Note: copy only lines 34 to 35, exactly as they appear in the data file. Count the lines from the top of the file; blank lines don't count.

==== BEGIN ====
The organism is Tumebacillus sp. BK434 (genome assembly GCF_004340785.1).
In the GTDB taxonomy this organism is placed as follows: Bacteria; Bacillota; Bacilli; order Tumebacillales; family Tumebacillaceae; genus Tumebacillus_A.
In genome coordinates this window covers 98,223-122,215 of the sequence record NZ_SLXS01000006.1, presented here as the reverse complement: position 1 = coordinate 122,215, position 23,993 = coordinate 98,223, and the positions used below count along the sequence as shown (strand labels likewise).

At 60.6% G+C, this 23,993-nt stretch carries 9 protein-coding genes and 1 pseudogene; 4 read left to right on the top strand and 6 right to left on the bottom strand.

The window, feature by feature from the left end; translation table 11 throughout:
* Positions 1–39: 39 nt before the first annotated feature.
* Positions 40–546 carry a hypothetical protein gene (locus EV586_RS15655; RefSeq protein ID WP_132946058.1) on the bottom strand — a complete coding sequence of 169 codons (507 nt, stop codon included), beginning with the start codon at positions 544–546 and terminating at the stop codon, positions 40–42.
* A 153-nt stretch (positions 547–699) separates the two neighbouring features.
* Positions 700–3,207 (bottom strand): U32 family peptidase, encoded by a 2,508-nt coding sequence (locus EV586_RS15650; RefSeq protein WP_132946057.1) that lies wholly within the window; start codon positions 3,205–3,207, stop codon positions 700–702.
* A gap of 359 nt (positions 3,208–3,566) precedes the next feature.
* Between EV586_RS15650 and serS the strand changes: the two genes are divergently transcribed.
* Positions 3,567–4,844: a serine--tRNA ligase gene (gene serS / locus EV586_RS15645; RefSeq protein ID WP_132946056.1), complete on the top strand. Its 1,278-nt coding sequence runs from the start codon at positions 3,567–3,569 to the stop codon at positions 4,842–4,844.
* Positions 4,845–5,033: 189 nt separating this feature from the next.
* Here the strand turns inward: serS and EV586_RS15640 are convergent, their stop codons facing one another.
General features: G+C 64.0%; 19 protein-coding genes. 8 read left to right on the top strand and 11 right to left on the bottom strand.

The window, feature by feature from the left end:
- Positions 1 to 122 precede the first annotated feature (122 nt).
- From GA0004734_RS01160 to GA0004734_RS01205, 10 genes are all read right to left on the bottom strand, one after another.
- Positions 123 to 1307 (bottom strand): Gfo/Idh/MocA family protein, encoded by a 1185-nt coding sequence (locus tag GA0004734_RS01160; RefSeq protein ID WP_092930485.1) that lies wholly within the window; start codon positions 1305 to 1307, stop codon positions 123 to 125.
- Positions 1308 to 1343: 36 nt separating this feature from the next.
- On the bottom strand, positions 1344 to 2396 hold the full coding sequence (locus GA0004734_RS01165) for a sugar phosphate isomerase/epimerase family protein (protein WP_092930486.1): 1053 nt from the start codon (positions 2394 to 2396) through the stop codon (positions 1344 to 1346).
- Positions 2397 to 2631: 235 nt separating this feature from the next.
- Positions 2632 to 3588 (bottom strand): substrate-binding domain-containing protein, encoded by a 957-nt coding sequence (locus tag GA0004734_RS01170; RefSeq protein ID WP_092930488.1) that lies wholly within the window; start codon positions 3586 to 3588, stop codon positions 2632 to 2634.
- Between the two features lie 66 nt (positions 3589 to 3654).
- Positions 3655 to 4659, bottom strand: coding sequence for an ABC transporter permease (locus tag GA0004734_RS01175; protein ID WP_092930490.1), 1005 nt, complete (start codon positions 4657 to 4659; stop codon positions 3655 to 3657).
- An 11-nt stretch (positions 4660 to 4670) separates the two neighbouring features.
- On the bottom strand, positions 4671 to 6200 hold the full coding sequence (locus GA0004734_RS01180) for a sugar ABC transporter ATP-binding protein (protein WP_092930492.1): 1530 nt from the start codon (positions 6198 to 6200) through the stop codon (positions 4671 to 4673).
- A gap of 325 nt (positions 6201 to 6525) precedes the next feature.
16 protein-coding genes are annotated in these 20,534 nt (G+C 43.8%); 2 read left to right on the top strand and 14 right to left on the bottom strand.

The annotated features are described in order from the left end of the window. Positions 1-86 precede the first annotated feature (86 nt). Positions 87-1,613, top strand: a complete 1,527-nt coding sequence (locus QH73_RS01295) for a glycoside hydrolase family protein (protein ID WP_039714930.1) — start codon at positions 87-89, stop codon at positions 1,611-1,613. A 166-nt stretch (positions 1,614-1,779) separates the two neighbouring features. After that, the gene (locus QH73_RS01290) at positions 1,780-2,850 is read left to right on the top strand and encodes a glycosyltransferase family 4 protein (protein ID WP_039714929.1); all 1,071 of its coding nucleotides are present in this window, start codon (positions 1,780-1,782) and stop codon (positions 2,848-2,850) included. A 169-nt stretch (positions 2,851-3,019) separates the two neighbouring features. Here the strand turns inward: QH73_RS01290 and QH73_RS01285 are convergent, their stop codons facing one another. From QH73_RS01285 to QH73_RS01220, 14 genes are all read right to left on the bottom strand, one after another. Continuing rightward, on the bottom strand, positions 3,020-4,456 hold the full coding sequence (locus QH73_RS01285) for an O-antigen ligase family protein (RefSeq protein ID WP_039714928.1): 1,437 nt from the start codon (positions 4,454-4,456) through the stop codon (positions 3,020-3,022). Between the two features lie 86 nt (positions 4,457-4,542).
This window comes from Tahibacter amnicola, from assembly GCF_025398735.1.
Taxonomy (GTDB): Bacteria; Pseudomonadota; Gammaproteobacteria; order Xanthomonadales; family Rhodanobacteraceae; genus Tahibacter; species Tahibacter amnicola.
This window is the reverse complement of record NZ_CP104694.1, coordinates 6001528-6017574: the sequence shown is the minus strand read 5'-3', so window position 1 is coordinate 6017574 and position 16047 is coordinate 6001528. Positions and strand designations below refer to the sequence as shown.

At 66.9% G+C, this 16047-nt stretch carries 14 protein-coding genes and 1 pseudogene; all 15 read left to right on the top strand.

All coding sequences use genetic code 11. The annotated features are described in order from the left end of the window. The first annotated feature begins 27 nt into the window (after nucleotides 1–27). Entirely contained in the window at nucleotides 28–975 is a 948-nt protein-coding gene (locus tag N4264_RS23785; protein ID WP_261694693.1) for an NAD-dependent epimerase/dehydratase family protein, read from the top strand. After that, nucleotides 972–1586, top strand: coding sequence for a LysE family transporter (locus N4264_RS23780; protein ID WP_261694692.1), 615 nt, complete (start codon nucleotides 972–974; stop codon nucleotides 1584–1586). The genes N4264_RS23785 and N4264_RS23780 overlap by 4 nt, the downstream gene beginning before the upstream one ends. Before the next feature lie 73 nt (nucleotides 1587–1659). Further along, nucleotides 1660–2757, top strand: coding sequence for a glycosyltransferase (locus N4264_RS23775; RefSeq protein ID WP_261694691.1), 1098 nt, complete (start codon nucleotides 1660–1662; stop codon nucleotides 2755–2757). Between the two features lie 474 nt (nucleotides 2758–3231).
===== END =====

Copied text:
At 66.9% G+C, this 16047-nt stretch carries 14 protein-coding genes and 1 pseudogene; all 15 read left to right on the top strand.

All coding sequences use genetic code 11. The annotated features are described in order from the left end of the window. The first annotated feature begins 27 nt into the window (after nucleotides 1–27). Entirely contained in the window at nucleotides 28–975 is a 948-nt protein-coding gene (locus tag N4264_RS23785; protein ID WP_261694693.1) for an NAD-dependent epimerase/dehydratase family protein, read from the top strand. After that, nucleotides 972–1586, top strand: coding sequence for a LysE family transporter (locus N4264_RS23780; protein ID WP_261694692.1), 615 nt, complete (start codon nucleotides 972–974; stop codon nucleotides 1584–1586). The genes N4264_RS23785 and N4264_RS23780 overlap by 4 nt, the downstream gene beginning before the upstream one ends. Before the next feature lie 73 nt (nucleotides 1587–1659). Further along, nucleotides 1660–2757, top strand: coding sequence for a glycosyltransferase (locus N4264_RS23775; RefSeq protein ID WP_261694691.1), 1098 nt, complete (start codon nucleotides 1660–1662; stop codon nucleotides 2755–2757). Between the two features lie 474 nt (nucleotides 2758–3231).